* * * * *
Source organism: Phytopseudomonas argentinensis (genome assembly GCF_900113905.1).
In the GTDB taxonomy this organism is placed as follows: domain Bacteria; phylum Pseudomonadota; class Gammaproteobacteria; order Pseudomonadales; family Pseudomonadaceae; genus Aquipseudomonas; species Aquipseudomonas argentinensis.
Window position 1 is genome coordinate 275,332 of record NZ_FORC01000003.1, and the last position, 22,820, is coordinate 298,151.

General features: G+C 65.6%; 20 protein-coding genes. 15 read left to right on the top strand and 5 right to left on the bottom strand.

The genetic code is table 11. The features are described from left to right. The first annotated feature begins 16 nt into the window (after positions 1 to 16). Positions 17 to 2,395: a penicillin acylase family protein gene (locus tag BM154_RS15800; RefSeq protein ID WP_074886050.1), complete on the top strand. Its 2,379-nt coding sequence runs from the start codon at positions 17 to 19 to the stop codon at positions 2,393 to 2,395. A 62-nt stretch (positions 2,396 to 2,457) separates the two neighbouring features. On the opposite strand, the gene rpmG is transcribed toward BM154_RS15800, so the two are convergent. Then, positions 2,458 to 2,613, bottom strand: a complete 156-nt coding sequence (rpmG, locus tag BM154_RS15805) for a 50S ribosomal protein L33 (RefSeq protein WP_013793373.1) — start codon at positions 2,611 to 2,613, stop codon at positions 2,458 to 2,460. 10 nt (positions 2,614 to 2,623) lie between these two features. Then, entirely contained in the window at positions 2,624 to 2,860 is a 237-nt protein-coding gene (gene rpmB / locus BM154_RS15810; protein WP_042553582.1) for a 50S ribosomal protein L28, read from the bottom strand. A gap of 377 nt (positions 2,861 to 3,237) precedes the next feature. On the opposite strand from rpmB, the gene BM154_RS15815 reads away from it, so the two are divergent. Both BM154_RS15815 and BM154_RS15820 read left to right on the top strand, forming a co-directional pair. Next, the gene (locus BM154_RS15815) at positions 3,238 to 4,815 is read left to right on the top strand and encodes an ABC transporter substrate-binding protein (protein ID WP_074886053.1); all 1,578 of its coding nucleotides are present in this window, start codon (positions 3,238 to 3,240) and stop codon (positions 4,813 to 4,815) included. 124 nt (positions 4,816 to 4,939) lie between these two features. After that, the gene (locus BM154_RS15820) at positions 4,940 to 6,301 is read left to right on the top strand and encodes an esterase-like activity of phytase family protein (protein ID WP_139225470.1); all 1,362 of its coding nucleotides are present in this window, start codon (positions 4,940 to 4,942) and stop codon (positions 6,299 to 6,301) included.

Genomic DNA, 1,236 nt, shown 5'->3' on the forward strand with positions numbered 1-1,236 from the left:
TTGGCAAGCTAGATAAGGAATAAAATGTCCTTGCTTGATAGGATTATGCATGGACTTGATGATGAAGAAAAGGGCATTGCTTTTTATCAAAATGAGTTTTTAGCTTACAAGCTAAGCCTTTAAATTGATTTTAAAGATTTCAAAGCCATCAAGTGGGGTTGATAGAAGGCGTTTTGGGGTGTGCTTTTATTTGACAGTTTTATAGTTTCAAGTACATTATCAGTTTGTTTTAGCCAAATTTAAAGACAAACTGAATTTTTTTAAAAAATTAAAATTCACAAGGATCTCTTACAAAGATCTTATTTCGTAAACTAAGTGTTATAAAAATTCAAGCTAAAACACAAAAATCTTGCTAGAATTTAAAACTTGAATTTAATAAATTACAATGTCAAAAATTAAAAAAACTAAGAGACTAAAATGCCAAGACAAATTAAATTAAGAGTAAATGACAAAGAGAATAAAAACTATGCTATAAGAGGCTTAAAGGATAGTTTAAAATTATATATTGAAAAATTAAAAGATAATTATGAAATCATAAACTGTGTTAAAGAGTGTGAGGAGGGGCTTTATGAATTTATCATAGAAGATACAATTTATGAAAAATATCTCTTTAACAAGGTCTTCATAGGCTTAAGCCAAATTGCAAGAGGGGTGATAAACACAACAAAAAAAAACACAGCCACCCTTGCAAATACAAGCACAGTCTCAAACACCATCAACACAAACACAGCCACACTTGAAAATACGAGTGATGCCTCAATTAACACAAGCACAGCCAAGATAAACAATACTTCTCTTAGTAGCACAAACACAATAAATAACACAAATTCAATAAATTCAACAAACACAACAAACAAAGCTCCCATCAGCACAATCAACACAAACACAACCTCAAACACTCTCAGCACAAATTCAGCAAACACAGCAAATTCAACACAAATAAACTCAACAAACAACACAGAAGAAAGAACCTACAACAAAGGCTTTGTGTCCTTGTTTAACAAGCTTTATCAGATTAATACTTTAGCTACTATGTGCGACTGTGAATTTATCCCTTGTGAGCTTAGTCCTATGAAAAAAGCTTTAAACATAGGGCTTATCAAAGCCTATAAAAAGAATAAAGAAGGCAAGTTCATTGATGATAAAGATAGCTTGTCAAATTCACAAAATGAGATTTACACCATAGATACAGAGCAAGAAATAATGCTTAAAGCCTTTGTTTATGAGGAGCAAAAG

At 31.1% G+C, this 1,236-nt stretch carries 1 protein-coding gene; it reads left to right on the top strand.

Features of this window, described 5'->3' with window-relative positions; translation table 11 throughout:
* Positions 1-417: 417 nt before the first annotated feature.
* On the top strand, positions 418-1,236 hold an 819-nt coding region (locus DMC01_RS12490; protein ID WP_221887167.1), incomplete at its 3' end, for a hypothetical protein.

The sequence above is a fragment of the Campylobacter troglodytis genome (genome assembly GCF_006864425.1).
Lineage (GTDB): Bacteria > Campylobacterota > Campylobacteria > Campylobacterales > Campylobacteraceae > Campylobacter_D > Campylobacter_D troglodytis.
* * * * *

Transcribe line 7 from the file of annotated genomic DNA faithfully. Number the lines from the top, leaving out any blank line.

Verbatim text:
TTGGCAAGCTAGATAAGGAATAAAATGTCCTTGCTTGATAGGATTATGCATGGACTTGATGATGAAGAAAAGGGCATTGCTTTTTATCAAAATGAGTTTTTAGCTTACAAGCTAAGCCTTTAAATTGATTTTAAAGATTTCAAAGCCATCAAGTGGGGTTGATAGAAGGCGTTTTGGGGTGTGCTTTTATTTGACAGTTTTATAGTTTCAAGTACATTATCAGTTTGTTTTAGCCAAATTTAAAGACAAACTGAATTTTTTTAAAAAATTAAAATTCACAAGGATCTCTTACAAAGATCTTATTTCGTAAACTAAGTGTTATAAAAATTCAAGCTAAAACACAAAAATCTTGCTAGAATTTAAAACTTGAATTTAATAAATTACAATGTCAAAAATTAAAAAAACTAAGAGACTAAAATGCCAAGACAAATTAAATTAAGAGTAAATGACAAAGAGAATAAAAACTATGCTATAAGAGGCTTAAAGGATAGTTTAAAATTATATATTGAAAAATTAAAAGATAATTATGAAATCATAAACTGTGTTAAAGAGTGTGAGGAGGGGCTTTATGAATTTATCATAGAAGATACAATTTATGAAAAATATCTCTTTAACAAGGTCTTCATAGGCTTAAGCCAAATTGCAAGAGGGGTGATAAACACAACAAAAAAAAACACAGCCACCCTTGCAAATACAAGCACAGTCTCAAACACCATCAACACAAACACAGCCACACTTGAAAATACGAGTGATGCCTCAATTAACACAAGCACAGCCAAGATAAACAATACTTCTCTTAGTAGCACAAACACAATAAATAACACAAATTCAATAAATTCAACAAACACAACAAACAAAGCTCCCATCAGCACAATCAACACAAACACAACCTCAAACACTCTCAGCACAAATTCAGCAAACACAGCAAATTCAACACAAATAAACTCAACAAACAACACAGAAGAAAGAACCTACAACAAAGGCTTTGTGTCCTTGTTTAACAAGCTTTATCAGATTAATACTTTAGCTACTATGTGCGACTGTGAATTTATCCCTTGTGAGCTTAGTCCTATGAAAAAAGCTTTAAACATAGGGCTTATCAAAGCCTATAAAAAGAATAAAGAAGGCAAGTTCATTGATGATAAAGATAGCTTGTCAAATTCACAAAATGAGATTTACACCATAGATACAGAGCAAGAAATAATGCTTAAAGCCTTTGTTTATGAGGAGCAAAAG